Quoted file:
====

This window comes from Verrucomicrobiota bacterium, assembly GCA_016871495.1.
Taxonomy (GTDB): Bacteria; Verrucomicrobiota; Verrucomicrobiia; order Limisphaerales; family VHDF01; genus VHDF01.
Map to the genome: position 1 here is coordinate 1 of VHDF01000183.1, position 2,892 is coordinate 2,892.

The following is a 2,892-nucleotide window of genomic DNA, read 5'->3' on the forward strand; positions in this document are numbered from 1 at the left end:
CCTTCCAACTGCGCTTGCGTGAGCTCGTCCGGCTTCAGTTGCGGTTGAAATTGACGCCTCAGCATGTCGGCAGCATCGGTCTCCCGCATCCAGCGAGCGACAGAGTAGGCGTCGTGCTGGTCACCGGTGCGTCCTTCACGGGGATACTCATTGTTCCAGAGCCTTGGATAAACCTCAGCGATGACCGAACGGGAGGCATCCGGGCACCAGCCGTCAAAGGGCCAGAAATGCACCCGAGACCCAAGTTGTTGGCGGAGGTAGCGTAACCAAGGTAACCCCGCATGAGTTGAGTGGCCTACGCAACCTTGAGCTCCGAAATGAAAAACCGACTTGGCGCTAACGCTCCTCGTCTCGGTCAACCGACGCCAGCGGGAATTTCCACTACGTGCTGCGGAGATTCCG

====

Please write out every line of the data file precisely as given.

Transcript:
This window comes from Verrucomicrobiota bacterium, assembly GCA_016871495.1.
Taxonomy (GTDB): Bacteria; Verrucomicrobiota; Verrucomicrobiia; order Limisphaerales; family VHDF01; genus VHDF01.
Map to the genome: position 1 here is coordinate 1 of VHDF01000183.1, position 2,892 is coordinate 2,892.

The following is a 2,892-nucleotide window of genomic DNA, read 5'->3' on the forward strand; positions in this document are numbered from 1 at the left end:
CCTTCCAACTGCGCTTGCGTGAGCTCGTCCGGCTTCAGTTGCGGTTGAAATTGACGCCTCAGCATGTCGGCAGCATCGGTCTCCCGCATCCAGCGAGCGACAGAGTAGGCGTCGTGCTGGTCACCGGTGCGTCCTTCACGGGGATACTCATTGTTCCAGAGCCTTGGATAAACCTCAGCGATGACCGAACGGGAGGCATCCGGGCACCAGCCGTCAAAGGGCCAGAAATGCACCCGAGACCCAAGTTGTTGGCGGAGGTAGCGTAACCAAGGTAACCCCGCATGAGTTGAGTGGCCTACGCAACCTTGAGCTCCGAAATGAAAAACCGACTTGGCGCTAACGCTCCTCGTCTCGGTCAACCGACGCCAGCGGGAATTTCCACTACGTGCTGCGGAGATTCCG